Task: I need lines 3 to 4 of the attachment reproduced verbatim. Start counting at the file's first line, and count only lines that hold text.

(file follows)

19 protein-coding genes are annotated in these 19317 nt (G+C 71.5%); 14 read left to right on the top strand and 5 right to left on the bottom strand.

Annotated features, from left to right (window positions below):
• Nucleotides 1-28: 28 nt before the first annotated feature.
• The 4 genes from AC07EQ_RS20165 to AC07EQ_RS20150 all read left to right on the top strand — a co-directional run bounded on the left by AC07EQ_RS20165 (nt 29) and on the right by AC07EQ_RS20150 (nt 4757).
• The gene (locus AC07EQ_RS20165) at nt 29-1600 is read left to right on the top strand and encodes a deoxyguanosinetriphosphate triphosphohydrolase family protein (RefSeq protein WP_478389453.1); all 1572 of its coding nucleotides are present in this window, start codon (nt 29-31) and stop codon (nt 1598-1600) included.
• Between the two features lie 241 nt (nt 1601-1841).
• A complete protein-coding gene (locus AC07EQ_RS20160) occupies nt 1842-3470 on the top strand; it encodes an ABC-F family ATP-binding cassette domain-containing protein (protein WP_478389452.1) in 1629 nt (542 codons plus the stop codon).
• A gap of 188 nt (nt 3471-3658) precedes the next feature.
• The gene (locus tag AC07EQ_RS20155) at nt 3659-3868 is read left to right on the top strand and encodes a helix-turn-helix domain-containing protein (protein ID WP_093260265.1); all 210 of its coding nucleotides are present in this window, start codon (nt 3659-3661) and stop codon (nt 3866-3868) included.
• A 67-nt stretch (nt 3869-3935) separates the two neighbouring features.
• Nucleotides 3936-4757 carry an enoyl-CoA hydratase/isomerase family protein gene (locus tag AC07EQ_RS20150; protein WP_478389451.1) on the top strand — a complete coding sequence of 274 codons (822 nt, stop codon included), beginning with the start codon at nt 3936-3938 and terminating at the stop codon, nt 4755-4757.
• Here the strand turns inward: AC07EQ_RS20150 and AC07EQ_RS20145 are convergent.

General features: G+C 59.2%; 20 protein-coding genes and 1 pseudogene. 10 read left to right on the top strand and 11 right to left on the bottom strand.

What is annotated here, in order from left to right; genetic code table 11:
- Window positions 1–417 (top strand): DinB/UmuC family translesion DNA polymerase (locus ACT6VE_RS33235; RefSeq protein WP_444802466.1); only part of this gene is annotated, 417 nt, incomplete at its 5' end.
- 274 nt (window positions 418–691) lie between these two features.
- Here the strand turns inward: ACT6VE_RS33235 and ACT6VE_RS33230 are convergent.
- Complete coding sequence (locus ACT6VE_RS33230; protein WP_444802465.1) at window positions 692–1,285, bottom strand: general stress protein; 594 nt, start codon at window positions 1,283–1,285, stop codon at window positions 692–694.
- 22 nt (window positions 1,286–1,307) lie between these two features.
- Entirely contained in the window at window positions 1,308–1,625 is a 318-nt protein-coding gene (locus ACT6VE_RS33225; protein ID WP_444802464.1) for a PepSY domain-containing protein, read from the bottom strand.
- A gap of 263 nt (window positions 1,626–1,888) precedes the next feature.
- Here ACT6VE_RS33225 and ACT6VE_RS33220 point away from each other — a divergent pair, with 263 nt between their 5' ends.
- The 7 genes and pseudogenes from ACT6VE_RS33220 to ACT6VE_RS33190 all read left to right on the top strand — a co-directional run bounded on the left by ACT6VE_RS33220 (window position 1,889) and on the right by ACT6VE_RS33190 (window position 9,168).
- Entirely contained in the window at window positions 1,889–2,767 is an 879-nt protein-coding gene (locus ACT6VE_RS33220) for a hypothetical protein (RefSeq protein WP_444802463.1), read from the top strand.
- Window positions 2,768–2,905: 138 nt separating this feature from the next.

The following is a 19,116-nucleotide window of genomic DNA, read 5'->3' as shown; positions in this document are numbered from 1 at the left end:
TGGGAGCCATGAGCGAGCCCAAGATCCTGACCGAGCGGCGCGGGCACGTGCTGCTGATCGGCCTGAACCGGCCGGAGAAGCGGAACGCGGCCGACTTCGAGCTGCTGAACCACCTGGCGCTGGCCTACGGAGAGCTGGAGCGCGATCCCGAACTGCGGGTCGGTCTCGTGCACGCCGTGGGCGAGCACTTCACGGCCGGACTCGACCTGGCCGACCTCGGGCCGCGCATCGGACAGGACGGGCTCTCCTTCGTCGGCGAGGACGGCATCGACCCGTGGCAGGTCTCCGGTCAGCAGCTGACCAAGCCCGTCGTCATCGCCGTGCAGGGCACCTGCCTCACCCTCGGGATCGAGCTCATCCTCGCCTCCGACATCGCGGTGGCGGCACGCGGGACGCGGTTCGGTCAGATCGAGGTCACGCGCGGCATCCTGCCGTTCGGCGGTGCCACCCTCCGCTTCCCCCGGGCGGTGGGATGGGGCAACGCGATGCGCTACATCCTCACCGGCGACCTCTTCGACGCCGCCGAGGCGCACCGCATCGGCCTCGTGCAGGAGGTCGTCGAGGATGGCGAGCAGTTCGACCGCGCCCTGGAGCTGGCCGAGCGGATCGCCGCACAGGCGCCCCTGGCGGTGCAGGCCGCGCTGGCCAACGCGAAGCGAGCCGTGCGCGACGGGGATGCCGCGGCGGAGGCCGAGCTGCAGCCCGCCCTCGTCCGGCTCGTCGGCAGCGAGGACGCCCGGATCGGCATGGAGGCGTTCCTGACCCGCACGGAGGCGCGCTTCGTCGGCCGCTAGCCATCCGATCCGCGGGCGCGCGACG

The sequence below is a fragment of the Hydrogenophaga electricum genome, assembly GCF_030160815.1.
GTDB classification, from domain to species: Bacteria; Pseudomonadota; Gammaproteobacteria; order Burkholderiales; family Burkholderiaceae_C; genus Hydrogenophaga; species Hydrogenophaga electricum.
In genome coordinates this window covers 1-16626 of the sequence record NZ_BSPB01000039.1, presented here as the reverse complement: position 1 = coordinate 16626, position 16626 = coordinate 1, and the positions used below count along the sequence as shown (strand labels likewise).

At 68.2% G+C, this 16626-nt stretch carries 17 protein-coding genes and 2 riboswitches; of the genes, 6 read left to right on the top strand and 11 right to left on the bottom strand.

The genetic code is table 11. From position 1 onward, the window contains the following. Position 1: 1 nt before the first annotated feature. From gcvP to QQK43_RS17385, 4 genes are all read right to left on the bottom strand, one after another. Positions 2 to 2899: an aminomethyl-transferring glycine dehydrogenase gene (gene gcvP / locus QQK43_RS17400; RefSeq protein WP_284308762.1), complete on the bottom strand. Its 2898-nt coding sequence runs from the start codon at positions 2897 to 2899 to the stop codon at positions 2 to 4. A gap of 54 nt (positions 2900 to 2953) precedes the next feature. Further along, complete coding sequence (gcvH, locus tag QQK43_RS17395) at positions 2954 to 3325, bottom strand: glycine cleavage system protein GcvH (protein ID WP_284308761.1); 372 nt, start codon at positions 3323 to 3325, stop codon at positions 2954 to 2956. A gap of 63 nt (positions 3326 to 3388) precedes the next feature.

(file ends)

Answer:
• Nucleotides 1-28: 28 nt before the first annotated feature.
• The 4 genes from AC07EQ_RS20165 to AC07EQ_RS20150 all read left to right on the top strand — a co-directional run bounded on the left by AC07EQ_RS20165 (nt 29) and on the right by AC07EQ_RS20150 (nt 4757).